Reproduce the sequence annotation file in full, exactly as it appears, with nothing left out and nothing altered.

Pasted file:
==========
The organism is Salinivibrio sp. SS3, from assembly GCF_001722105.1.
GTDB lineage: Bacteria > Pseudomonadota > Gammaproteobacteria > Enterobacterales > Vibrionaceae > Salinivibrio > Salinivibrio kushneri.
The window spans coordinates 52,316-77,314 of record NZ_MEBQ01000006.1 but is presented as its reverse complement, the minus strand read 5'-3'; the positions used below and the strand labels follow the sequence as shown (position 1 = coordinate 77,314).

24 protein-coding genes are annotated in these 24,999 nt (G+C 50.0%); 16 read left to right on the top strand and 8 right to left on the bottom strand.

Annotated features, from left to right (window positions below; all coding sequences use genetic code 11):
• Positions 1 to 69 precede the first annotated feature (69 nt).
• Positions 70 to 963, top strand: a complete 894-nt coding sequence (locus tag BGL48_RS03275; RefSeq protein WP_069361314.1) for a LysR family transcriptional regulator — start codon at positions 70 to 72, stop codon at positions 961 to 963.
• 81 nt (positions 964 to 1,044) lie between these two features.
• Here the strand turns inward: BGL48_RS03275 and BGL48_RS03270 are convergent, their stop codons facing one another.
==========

The organism is Salinivibrio sp. SS3, from assembly GCF_001722105.1.
GTDB lineage: Bacteria > Pseudomonadota > Gammaproteobacteria > Enterobacterales > Vibrionaceae > Salinivibrio > Salinivibrio kushneri.
The window spans coordinates 52,316-77,314 of record NZ_MEBQ01000006.1 but is presented as its reverse complement, the minus strand read 5'-3'; the positions used below and the strand labels follow the sequence as shown (position 1 = coordinate 77,314).

24 protein-coding genes are annotated in these 24,999 nt (G+C 50.0%); 16 read left to right on the top strand and 8 right to left on the bottom strand.

Annotated features, from left to right (window positions below; all coding sequences use genetic code 11):
• Positions 1 to 69 precede the first annotated feature (69 nt).
• Positions 70 to 963, top strand: a complete 894-nt coding sequence (locus tag BGL48_RS03275; RefSeq protein WP_069361314.1) for a LysR family transcriptional regulator — start codon at positions 70 to 72, stop codon at positions 961 to 963.
• 81 nt (positions 964 to 1,044) lie between these two features.
• Here the strand turns inward: BGL48_RS03275 and BGL48_RS03270 are convergent, their stop codons facing one another.